Moving has a way of showing you all your stuff and forcing you to make some tough decisions about what to keep and what to throw away. When my family was packing up our life to move halfway across the country, I came across one box of stuff that I just couldn’t part with. It was my doggie and blankie — my childhood security pets. Haven’t we all had one of these at some point? My kids had specific pacifiers when they were babies, and each have a bear that went with us almost everywhere. I have had many a panic attack over misplacing those precious bears! And oh, the anxiety that ensued when it was time for them to go in the washing machine!
The attachment to these items was so strong that one time I actually prayed to God to save a pacifier. I kid you not. We were sitting in a skybox at a baseball game, and my daughter dropped her pacifier over the ledge. We watched helplessly as it lay on the dirty ground, bound to be stepped on by an unsuspecting fan. I don’t know who was more upset, my daughter or me. She couldn’t handle the thought of someone squishing her precious pacifier. I couldn’t handle imagining the night I would have to endure if she didn’t have said pacifier. So my sweet husband humbled himself into walking down all those flights of stairs, fighting the crowd, to rescue a little green pacifier. (Don’t worry, we thoroughly sanitized it!)
And then there was the time that my daughter heroically saved her brother’s bear from being kidnapped! We still talk about that dreadful day. “The Day We Almost Lost Bear.” Let me tell you, all fear of strangers disappears when one’s bear is on the line. But I digress.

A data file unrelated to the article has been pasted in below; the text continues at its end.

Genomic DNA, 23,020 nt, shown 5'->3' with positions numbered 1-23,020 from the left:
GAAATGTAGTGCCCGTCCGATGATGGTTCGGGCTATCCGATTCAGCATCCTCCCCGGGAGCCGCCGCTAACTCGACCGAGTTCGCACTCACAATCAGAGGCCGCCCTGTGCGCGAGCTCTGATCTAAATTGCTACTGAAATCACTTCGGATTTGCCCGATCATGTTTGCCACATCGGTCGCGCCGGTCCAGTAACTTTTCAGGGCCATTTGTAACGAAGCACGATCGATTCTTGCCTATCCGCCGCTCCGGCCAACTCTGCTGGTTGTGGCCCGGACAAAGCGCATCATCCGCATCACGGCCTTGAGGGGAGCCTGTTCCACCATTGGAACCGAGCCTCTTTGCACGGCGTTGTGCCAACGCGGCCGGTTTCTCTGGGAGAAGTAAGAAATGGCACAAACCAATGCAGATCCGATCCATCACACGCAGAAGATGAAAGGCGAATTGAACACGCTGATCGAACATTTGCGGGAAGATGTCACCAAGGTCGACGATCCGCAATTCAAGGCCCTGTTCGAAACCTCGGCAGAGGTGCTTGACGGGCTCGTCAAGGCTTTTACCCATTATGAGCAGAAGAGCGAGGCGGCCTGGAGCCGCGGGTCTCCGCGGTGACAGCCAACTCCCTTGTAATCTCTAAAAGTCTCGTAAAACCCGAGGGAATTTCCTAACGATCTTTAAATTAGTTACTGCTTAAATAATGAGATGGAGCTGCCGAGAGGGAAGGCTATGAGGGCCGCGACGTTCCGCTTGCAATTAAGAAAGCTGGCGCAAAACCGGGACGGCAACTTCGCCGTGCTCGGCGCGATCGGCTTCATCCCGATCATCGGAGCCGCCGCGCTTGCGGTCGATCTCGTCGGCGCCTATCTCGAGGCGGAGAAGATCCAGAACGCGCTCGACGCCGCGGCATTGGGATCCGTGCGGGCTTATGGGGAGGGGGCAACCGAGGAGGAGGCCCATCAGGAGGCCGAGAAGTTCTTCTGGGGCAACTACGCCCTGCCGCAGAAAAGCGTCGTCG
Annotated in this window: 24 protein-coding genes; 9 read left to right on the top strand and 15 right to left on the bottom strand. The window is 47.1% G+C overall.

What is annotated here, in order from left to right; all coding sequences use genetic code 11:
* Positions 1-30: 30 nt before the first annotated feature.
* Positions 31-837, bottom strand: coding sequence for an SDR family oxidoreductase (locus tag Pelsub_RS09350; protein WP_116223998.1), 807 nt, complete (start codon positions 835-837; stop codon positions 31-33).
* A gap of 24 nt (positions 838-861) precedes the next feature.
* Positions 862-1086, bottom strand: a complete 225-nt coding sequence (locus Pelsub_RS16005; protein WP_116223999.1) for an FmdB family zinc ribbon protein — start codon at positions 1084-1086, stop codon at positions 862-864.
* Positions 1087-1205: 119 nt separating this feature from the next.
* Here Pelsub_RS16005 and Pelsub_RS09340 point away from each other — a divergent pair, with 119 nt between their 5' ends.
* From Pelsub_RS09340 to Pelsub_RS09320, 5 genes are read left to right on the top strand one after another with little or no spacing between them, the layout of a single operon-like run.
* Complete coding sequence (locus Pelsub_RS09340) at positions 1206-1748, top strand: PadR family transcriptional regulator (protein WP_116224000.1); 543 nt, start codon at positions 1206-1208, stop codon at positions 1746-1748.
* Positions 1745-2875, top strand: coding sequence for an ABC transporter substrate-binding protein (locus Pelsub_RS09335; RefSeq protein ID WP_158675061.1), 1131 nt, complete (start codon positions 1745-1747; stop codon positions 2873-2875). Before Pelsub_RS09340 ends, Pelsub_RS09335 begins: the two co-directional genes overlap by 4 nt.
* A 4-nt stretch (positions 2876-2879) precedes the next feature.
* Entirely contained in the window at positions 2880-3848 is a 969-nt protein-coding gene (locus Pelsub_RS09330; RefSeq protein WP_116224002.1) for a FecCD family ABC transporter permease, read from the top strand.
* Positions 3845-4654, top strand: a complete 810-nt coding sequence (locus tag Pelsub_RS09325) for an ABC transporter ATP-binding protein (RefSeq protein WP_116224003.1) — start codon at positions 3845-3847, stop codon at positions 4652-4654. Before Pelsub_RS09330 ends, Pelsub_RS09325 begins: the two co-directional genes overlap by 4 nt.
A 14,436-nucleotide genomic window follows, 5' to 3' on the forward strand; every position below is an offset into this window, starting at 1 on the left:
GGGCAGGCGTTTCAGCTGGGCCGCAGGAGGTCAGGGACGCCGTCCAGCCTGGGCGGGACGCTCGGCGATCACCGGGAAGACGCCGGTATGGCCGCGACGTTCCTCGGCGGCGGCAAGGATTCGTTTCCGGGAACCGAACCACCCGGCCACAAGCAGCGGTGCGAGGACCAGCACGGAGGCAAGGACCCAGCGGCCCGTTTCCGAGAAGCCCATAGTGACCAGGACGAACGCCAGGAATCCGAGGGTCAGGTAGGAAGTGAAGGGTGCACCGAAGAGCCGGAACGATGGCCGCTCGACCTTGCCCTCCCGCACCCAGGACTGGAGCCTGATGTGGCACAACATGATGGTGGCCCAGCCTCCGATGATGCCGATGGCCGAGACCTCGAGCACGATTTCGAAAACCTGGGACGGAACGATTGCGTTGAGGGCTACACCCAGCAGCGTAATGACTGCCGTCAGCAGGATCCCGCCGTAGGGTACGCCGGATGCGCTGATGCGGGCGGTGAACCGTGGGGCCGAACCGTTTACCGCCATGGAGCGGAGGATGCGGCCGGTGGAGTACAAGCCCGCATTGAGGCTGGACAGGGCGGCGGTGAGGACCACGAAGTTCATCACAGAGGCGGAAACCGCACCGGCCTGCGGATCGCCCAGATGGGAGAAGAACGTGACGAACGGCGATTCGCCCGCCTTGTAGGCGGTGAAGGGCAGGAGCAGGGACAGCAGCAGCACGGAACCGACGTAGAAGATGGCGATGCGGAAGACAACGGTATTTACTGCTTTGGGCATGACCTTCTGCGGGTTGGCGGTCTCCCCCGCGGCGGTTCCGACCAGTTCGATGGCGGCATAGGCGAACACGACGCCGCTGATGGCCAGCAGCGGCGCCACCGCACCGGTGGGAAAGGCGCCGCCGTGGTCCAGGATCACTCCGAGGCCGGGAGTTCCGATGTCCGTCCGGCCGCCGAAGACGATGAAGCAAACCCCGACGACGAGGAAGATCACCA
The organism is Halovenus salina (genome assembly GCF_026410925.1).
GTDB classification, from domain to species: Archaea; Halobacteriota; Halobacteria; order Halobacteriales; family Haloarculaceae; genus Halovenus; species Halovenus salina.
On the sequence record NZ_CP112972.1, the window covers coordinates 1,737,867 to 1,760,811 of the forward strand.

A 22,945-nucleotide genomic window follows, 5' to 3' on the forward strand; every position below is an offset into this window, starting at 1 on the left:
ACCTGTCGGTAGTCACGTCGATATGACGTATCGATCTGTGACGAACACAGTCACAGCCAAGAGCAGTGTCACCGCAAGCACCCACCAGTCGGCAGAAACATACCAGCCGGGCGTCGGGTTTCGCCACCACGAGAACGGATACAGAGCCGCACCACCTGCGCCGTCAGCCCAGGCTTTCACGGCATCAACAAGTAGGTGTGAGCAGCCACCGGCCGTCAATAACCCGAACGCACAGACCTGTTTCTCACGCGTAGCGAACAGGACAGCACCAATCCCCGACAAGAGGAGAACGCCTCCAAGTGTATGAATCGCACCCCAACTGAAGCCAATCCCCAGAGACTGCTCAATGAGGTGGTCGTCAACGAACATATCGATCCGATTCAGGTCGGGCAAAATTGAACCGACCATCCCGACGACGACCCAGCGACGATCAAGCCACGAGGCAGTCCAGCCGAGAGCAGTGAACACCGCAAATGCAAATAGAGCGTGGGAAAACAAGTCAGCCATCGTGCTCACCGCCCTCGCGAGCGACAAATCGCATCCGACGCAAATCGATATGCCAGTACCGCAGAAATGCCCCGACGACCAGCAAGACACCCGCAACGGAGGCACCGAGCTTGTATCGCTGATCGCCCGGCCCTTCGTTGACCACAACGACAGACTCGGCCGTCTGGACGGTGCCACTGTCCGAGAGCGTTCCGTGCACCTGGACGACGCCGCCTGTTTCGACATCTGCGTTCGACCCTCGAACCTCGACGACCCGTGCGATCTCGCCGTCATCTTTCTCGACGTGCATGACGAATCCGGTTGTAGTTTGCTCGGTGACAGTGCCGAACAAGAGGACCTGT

While we may give up our stuffed animals at some point over time (or at least tuck them away in a closet!), it seems that we just replace them with more socially acceptable items. Items that make us feel safe and/or accepted, like a nice house, or a job with a nice retirement plan. Sometimes it’s not even an item, but just the comfort of our routine. Doing what we always do because it is what we know.
I’ve been reading a great book by Mark Batterson called Wild Goose Chase. He reminded me that this type of thing has been going on since the beginning. He retold the story of Moses and his staff. Moses was a shepherd, so this staff went with him everywhere. It was his protection. It was his identity. And then God told him to throw down his staff. When he did, it turned into a snake. God told him to pick it up by the tail, and it turned back into a staff again. It was as if God was showing Moses that this staff doesn’t define him. God can make it into whatever He wants to.
“Has God ever called you to throw something down? Something in which you find your security or put your identity? It’s awfully hard to let go, isn’t it? It feels like you are jeopardizing your future. And it feels like you could lose what is most important to you. But that is when you discover who you really are.” (Batterson, Wild Goose Chase)
Those words leapt off the page at me as a perfect explanation of my recent choices. My staff was my house in Kansas. It was a big, beautiful symbol of security (complete with alarm system and video surveillance cameras!). It represented my identity – the perfect life I had built trying to please society. An identity that was threatening to destroy us behind the scenes and was holding us back from exploring new goals and purposes.
I didn’t want to let it go, but I could intensely feel God telling me to throw it down. The house, our lifestyle, my career. Everything. It was so intense that I was literally jolted awake twice. The first time, I awoke abruptly with these words in my heart: You need to move to Florida NOW. In general, that wasn’t too hard to swallow. I despised Kansas winters and have always been drawn to the beach. Plus, I have relatives in Florida. But of course, I started second guessing this as just a selfish desire to live in paradise.
The second time I was jolted awake, I was struggling with letting go of my career. I wasn’t finding anything in Florida worth leaving for, so maybe this really was crazy. But I awoke abruptly with instructions on exactly where to search for a new job, and at 3:30 in the morning found a perfect job listing that had just been posted the day before.